When Lehman Brothers went bust at the beginning of this week, most people's attention was focused on the thousands of staff left unemployed. The bank employed 4,000 in the City and 1,000 in High Wycombe alone.
With HBOS merging with Lloyds TSB and other mergers and failures likely, the knock-on effects are beginning to be felt, as suppliers and local support businesses begin to feel the impact of losing the majority of their clientele.
Among the hardest hit suppliers to the banking industry are the various mobile phone networks, with thousands of business contracts for BlackBerry smartphones and other mobiles either being cancelled or simply being cut off on both sides of the Atlantic due to non-payment, as is likely to be the case following the Lehman Brothers collapse.
Analysts said the success of Blackberry-maker RIM is the most dependent on the future success of the major financial centres.
"RIM probably looks most exposed to any downside risk in this segment," said analyst Neil Mawston from research firm Strategy Analytics, adding that also Palm, HTC and HP could be exposed financially.
Handset makers already face an increasingly fierce battle for market share as demand slows in the US, UK and Europe, where economies are under pressure from the global credit crunch.
Operators have started to answer the growing problem by shifting their subsidy expenditure to more expensive phone models, longer airtime commitments and higher monthly contract spends - hoping to attract clients who spend more money by surfing on the internet and checking their email.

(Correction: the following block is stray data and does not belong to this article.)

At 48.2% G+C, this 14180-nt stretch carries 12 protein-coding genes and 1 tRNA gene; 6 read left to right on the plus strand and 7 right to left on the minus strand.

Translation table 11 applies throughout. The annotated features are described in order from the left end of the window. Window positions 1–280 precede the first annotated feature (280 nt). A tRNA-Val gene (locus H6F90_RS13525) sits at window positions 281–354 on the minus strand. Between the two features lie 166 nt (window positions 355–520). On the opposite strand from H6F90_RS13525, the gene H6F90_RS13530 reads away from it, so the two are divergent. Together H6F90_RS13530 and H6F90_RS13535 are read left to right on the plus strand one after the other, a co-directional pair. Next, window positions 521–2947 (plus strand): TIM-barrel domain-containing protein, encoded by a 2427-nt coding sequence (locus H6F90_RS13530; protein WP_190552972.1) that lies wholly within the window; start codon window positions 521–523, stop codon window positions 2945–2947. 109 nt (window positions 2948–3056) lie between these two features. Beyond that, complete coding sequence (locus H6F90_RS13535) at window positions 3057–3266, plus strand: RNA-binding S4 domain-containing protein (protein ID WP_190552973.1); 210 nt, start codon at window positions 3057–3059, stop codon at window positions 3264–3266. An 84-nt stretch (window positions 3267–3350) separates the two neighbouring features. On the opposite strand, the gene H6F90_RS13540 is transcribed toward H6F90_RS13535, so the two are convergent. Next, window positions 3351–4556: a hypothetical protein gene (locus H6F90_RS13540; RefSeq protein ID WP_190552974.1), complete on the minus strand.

In Western Europe handset sales fell sharply in the first half of 2008, Gartner says.
"However a substantial reallocation is underway in that 45 per cent of subsidies in these markets now go towards smartphones, some 20 percentage-points higher than 18 months ago - a trend which we believe will continue," Credit Suisse said in a research note, adding this was likely to hurt sales volumes of cheaper phones.
RIM, which sold 5.6 million BlackBerry units last quarter, has been able to successfully expand its customer base beyond Wall Street bankers in the last few years, but 40 per cent of its new subscribers were still from large corporations in the last fiscal quarter.
"No matter how much economic challenge there is, how many people do you know that have given up their mobile?" RIM's co-chief executive Jim Balsille said on Thursday in Mumbai at the launch of the BlackBerry Bold smartphone in India.
"But there's clearly got to be a point where there is an impact. Macroeconomic factors have gotten all the more turbulent in the last week, and maybe it will come to that tipping point," he said, declining to say if the company stood by its guidance for the second quarter and for the rest of the year.
Among the large mobile phone makers, Nokia has been pushing for a bigger share of the mobile email market for years, but sold just two million E-series business phones in the second quarter, less than two per cent of its total volume.
"Nokia's E-series handsets have been struggling to gain traction over the past year, so the current financial-industry wobbles may not help them," said Strategy Analytics' Mawston.
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